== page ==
Climate catastrophizing is everywhere. The media tell us that our industrial production, heating of homes, farming, driving, and other consumption increase carbon emissions that cause global warming, which in turn causes extreme weather (droughts, floods, and wildfires) and makes the planet uninhabitable. This message comes from the UN Environment Program and the IPCC climate models that have predicted environmental apocalypse unless we abandon CO2-emitting fossil fuels by 2050.
Many governments are on board with climate catastrophizing and have pledged to achieve “net zero 2050” by throttling fossil fuel production through taxation and bans and by subsidizing transition to renewable “clean” energy.
Businesses have also joined the catastrophizing program and committed to net-zero 2050 goals by substituting (or claiming to substitute) fossil fuels with renewable energy sources (such as Apple and other tech companies), divesting from fossil fuels (the world’s major banks and insurance companies) and investing in (BlackRock and other investment management companies) or developing (cleantech companies) technologies to decarbonize the world’s economy.
In the mainstream view, we are hurtling towards a climate disaster unless we rapidly abandon fossil fuels and substitute them with “clean” renewable energy. Few have questioned the consensus. This is groupthink: individuals giving up first-handed adherence to reality and independent thinking, accepting the majority’s view as the truth, and trusting it to be based on facts.
If we are facing an existential threat, it is undoubtedly reassuring that others share the same view about its severity and urgency and the proper course of action. This applies equally to business leaders who want to align with their customers,’ employees,’ and investors’ views. In the consensus view, the planet is in peril and therefore we must take drastic measures to save it.
But what if the majority is wrong?
While we know from Earth’s history that the climate is always changing and that human use of fossil fuels has contributed to global warming, is it true that warming is catastrophic and has led to an increase in extreme weather events? Is it true that net-zero carbon emissions will improve human well-being, as one ethicist has argued?
If we accept these claims as true, shouldn’t we be confident that they are backed by solid data, given how serious the perceived threat is and how drastic the impact of decarbonizing would be?
The few that have consistently questioned the dominant climate models and prescriptions (such as climate scientists Judith Curry and Patrick Michaels, economist Ross McKitrick, ecologist Patrick Moore, and philosopher Alex Epstein) have established facts through their research that disprove the catastrophizing claims:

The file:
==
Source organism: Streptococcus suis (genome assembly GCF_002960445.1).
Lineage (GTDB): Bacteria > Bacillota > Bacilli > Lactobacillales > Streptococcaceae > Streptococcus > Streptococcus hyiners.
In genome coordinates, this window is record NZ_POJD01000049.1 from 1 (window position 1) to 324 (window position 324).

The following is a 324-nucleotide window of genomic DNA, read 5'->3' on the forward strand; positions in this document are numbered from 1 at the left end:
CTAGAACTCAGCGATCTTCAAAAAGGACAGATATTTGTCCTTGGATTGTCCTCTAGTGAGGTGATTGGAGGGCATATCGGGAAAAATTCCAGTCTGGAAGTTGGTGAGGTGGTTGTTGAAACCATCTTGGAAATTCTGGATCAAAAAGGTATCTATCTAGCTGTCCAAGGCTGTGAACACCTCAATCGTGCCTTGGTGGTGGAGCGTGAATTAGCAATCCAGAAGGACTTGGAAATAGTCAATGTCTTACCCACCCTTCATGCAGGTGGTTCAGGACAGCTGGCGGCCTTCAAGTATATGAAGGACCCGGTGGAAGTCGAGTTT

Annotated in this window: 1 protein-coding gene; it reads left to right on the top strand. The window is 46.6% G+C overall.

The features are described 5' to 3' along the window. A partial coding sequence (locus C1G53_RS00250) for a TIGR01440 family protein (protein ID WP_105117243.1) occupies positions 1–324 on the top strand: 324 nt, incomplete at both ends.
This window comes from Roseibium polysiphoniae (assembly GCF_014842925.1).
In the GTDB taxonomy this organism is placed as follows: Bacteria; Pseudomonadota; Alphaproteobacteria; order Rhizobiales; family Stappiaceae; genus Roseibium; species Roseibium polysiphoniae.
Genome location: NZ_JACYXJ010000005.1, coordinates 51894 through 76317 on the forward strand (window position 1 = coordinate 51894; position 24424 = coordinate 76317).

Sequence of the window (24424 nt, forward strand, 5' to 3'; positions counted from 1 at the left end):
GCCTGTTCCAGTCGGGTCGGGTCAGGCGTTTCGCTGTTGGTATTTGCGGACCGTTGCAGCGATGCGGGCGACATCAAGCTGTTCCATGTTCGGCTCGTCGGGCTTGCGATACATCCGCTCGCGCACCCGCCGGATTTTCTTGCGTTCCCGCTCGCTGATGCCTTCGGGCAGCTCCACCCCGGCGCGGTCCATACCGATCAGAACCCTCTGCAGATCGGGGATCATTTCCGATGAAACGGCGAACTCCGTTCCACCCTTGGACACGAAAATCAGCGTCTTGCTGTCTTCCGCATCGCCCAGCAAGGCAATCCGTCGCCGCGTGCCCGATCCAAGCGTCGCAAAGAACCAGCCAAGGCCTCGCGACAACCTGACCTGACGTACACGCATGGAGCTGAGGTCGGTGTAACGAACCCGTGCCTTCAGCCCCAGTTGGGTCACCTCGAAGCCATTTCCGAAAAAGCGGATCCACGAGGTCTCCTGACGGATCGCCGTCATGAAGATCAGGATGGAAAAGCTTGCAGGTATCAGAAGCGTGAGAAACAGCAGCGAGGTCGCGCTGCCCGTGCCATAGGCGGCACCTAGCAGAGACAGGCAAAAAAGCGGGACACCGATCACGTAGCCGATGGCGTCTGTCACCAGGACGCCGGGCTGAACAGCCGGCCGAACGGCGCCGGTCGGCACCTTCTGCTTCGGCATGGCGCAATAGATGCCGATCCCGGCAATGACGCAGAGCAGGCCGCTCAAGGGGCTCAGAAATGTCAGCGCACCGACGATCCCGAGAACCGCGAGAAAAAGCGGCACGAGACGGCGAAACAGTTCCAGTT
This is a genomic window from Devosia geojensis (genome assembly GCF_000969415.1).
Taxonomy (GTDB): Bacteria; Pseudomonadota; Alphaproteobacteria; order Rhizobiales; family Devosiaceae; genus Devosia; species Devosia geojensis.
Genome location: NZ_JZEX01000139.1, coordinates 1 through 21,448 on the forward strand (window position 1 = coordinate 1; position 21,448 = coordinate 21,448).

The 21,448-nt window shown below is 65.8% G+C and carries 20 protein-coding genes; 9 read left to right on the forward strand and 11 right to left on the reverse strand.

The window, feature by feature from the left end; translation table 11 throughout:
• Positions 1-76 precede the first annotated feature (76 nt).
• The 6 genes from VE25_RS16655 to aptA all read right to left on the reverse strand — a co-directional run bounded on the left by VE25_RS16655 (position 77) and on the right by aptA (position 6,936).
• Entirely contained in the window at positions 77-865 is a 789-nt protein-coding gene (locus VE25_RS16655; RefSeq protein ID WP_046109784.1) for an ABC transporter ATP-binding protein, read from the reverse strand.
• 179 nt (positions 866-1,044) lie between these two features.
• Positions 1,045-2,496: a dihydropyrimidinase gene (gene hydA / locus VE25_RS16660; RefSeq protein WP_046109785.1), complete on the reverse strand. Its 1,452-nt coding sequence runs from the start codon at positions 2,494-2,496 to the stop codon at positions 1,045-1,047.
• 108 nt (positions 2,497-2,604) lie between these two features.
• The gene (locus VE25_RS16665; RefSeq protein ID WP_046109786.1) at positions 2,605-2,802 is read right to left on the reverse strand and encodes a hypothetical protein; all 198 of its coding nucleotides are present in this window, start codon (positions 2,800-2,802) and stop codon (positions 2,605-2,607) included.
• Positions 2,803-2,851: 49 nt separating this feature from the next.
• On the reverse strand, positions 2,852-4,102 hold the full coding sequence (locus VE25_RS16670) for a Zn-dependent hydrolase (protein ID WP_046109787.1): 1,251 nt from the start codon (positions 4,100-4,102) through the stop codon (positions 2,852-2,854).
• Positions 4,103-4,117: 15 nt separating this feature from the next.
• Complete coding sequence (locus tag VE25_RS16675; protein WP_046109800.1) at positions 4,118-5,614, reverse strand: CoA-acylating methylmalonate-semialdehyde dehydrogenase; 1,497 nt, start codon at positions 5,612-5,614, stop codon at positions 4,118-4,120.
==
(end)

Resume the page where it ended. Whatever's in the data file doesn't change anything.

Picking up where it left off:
- Both the atmospheric CO2 and the global temperature are near their historic lows and have increased very gradually.
- There is no linear causal relationship between CO2 levels and the global temperature, nor between global temperature and the frequency and severity of extreme weather events.
- Deaths from extreme weather have declined 98% in the last 100 years (thanks to increased wealth, availability of fossil fuel energy, and human ability to adapt through innovation and technology).
- Fossil fuels produce 80% of the world’s energy today and there are no scalable, reliable alternatives yet.
These facts point to important conclusions. Instead of saving the planet, rapid worldwide decarbonization would be destructive. Without cost-effective alternative energy sources (such as nuclear) it would severely undermine human well-being by jeopardizing farming, manufacturing, transportation, health care, and other fields that sustain our lives.
These facts and conclusions have reached general audiences through books such as Apocalypse Never by environmentalist Michael Shellenberger, False Alarm by scientist Bjorn Lomborg, Unsettled by theoretical physicist Steve Koonin, and Fossil Future by Alex Epstein.
These books, the research that has informed them, and the acknowledgement by the IPCC that the climate models have significantly overestimated global warming and its relationship to extreme weather have started to shake the groupthink on climate change. This is reflected in recent mainstream articles (a hat tip to Judith Curry):
NYT Magazine, David Wallace-Wells: Beyond catastrophe: A new climate reality is coming into view.
NYT, Bret Stephens: Yes, Greenland’s ice is melting but …
Businesses have also started to question the catastrophizing. Oil company leaders have pushed back and defended their industry, and major banks are continuing to finance fossil fuel companies.
If you find the climate groupthink persuasive and reassuring, any of the above readings might help raise questions about “wisdom of the crowds.” While the climate is a complex system and much of the scientific analysis technical, acquiring first-hand knowledge of climate change and forming an independent view of it is essential.
We need independent, reality-oriented thinking to face facts about climate change and fossil fuels squarely. Instead of demonizing fossil fuels as culprits in catastrophic climate change, we should recognize their many benefits and life-sustaining value that would be lost with rapid decarbonization, as Alex Epstein argues in Fossil Future.
Independent, reality-oriented thinking is also the only way that we can adapt to changing climate and develop low- or no-carbon alternatives to fossil fuels in the future.
Photo credit: Mika Baumeister on Unsplash